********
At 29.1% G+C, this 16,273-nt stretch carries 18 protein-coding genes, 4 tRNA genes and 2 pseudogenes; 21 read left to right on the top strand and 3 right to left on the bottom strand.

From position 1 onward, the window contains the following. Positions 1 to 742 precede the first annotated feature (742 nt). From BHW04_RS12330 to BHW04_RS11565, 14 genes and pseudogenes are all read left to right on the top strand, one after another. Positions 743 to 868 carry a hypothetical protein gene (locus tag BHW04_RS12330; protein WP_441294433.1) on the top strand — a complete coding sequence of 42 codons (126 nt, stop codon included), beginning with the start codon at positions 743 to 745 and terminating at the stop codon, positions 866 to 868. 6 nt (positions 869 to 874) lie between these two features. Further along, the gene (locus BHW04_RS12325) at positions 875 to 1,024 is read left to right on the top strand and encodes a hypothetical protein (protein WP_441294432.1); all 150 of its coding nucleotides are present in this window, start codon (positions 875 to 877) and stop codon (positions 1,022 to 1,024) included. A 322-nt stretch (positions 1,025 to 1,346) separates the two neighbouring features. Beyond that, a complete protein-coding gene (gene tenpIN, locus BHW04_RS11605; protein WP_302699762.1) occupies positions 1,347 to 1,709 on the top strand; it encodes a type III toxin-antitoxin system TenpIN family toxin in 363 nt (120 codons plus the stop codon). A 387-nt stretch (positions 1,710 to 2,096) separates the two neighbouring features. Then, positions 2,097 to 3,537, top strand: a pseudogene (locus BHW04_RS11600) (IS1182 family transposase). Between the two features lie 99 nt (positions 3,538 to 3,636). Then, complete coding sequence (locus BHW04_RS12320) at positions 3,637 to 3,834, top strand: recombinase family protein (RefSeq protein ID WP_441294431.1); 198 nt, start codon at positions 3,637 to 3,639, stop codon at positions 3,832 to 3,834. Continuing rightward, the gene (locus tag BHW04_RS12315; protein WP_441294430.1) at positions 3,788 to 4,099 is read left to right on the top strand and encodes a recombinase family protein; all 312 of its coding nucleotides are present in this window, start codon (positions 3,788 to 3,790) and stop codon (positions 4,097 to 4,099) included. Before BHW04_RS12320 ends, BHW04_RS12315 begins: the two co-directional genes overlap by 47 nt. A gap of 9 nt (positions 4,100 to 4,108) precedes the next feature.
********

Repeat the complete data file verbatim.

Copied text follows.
At 29.1% G+C, this 16,273-nt stretch carries 18 protein-coding genes, 4 tRNA genes and 2 pseudogenes; 21 read left to right on the top strand and 3 right to left on the bottom strand.

From position 1 onward, the window contains the following. Positions 1 to 742 precede the first annotated feature (742 nt). From BHW04_RS12330 to BHW04_RS11565, 14 genes and pseudogenes are all read left to right on the top strand, one after another. Positions 743 to 868 carry a hypothetical protein gene (locus tag BHW04_RS12330; protein WP_441294433.1) on the top strand — a complete coding sequence of 42 codons (126 nt, stop codon included), beginning with the start codon at positions 743 to 745 and terminating at the stop codon, positions 866 to 868. 6 nt (positions 869 to 874) lie between these two features. Further along, the gene (locus BHW04_RS12325) at positions 875 to 1,024 is read left to right on the top strand and encodes a hypothetical protein (protein WP_441294432.1); all 150 of its coding nucleotides are present in this window, start codon (positions 875 to 877) and stop codon (positions 1,022 to 1,024) included. A 322-nt stretch (positions 1,025 to 1,346) separates the two neighbouring features. Beyond that, a complete protein-coding gene (gene tenpIN, locus BHW04_RS11605; protein WP_302699762.1) occupies positions 1,347 to 1,709 on the top strand; it encodes a type III toxin-antitoxin system TenpIN family toxin in 363 nt (120 codons plus the stop codon). A 387-nt stretch (positions 1,710 to 2,096) separates the two neighbouring features. Then, positions 2,097 to 3,537, top strand: a pseudogene (locus BHW04_RS11600) (IS1182 family transposase). Between the two features lie 99 nt (positions 3,538 to 3,636). Then, complete coding sequence (locus BHW04_RS12320) at positions 3,637 to 3,834, top strand: recombinase family protein (RefSeq protein ID WP_441294431.1); 198 nt, start codon at positions 3,637 to 3,639, stop codon at positions 3,832 to 3,834. Continuing rightward, the gene (locus tag BHW04_RS12315; protein WP_441294430.1) at positions 3,788 to 4,099 is read left to right on the top strand and encodes a recombinase family protein; all 312 of its coding nucleotides are present in this window, start codon (positions 3,788 to 3,790) and stop codon (positions 4,097 to 4,099) included. Before BHW04_RS12320 ends, BHW04_RS12315 begins: the two co-directional genes overlap by 47 nt. A gap of 9 nt (positions 4,100 to 4,108) precedes the next feature.